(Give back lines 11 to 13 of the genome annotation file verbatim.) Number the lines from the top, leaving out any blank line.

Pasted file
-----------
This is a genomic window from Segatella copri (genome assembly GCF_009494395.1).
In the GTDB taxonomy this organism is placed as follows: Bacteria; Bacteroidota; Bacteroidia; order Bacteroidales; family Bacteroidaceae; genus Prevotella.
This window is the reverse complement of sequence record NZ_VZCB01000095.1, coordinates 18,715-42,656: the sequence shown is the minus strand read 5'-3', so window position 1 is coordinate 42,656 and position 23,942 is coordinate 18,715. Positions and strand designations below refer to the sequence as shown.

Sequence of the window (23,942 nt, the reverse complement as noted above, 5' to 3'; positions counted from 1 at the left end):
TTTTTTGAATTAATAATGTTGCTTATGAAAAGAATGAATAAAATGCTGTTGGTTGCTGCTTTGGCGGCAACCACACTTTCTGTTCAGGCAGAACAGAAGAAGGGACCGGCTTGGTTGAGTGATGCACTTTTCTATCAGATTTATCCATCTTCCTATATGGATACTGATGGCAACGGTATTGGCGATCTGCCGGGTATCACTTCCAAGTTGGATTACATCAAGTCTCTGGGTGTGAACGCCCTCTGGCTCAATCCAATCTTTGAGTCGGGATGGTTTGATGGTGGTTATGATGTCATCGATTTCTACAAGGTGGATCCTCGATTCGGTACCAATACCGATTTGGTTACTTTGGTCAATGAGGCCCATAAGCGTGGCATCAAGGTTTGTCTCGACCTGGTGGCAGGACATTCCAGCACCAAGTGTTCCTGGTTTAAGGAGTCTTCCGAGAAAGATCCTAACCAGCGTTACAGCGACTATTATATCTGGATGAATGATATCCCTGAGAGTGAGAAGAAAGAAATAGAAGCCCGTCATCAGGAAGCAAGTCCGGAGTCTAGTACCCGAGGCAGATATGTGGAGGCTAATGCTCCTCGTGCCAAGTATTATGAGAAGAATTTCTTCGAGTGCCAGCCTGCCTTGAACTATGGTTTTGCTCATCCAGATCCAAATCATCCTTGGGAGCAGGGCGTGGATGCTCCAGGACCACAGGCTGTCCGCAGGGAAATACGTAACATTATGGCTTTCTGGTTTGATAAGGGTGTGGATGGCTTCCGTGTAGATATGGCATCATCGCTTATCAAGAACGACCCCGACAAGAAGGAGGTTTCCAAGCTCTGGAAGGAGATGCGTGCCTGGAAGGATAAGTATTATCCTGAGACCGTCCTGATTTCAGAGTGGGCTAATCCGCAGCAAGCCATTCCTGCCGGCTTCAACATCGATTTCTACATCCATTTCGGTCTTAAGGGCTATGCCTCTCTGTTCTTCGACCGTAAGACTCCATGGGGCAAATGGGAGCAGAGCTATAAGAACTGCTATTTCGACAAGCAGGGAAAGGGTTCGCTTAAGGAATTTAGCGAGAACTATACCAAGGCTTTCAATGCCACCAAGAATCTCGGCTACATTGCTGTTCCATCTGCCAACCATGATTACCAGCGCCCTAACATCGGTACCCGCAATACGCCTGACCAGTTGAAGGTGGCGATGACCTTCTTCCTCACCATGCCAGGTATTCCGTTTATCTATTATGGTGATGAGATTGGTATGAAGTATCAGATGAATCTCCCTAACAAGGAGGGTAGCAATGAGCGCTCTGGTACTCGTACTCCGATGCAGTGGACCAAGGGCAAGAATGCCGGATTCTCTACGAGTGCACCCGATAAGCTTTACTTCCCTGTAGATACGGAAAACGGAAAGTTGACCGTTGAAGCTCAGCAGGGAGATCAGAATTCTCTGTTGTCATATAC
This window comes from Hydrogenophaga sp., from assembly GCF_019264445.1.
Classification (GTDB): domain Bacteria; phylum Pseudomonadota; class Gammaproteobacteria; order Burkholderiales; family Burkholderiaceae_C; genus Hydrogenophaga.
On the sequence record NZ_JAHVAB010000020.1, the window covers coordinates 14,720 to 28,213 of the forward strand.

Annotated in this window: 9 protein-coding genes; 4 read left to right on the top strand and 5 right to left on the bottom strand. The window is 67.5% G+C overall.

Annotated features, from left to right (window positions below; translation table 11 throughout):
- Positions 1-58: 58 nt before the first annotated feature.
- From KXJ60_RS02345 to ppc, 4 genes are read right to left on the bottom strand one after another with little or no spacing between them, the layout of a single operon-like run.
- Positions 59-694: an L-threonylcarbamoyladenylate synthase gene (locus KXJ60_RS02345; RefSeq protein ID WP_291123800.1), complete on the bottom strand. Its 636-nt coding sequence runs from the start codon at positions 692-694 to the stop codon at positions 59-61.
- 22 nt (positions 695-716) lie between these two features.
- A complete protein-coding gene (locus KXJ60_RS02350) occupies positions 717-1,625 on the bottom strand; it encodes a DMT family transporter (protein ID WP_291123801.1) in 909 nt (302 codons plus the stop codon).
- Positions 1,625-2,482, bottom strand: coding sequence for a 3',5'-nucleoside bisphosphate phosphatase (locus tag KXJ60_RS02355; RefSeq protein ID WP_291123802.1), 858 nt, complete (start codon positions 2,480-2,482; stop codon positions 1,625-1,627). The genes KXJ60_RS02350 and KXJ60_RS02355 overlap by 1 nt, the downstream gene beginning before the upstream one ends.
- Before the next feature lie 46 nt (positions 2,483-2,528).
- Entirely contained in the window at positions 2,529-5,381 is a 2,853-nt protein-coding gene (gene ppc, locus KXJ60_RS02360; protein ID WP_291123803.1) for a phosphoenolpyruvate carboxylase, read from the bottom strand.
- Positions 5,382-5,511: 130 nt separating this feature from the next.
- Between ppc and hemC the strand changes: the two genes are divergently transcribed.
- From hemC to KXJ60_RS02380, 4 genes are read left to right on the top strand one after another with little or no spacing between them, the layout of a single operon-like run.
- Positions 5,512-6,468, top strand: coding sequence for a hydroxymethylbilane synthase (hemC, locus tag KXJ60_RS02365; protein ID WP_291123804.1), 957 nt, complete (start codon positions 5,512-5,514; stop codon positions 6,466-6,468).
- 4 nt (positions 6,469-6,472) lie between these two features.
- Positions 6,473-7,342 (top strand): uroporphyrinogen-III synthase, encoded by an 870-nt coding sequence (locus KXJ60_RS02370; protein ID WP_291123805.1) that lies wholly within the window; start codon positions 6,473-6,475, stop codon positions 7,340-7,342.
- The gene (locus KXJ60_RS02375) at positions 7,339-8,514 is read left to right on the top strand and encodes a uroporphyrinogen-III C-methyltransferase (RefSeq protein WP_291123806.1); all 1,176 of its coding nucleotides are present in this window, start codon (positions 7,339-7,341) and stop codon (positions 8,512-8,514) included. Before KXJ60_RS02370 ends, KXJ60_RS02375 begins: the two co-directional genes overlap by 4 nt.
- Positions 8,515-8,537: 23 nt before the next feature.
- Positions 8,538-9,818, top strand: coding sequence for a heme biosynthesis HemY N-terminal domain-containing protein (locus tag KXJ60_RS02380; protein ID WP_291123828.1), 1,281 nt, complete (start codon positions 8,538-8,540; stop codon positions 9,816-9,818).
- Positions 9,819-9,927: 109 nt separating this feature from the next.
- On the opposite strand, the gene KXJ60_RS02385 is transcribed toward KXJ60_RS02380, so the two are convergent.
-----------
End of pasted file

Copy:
- Positions 1-58: 58 nt before the first annotated feature.
- From KXJ60_RS02345 to ppc, 4 genes are read right to left on the bottom strand one after another with little or no spacing between them, the layout of a single operon-like run.
- Positions 59-694: an L-threonylcarbamoyladenylate synthase gene (locus KXJ60_RS02345; RefSeq protein ID WP_291123800.1), complete on the bottom strand. Its 636-nt coding sequence runs from the start codon at positions 692-694 to the stop codon at positions 59-61.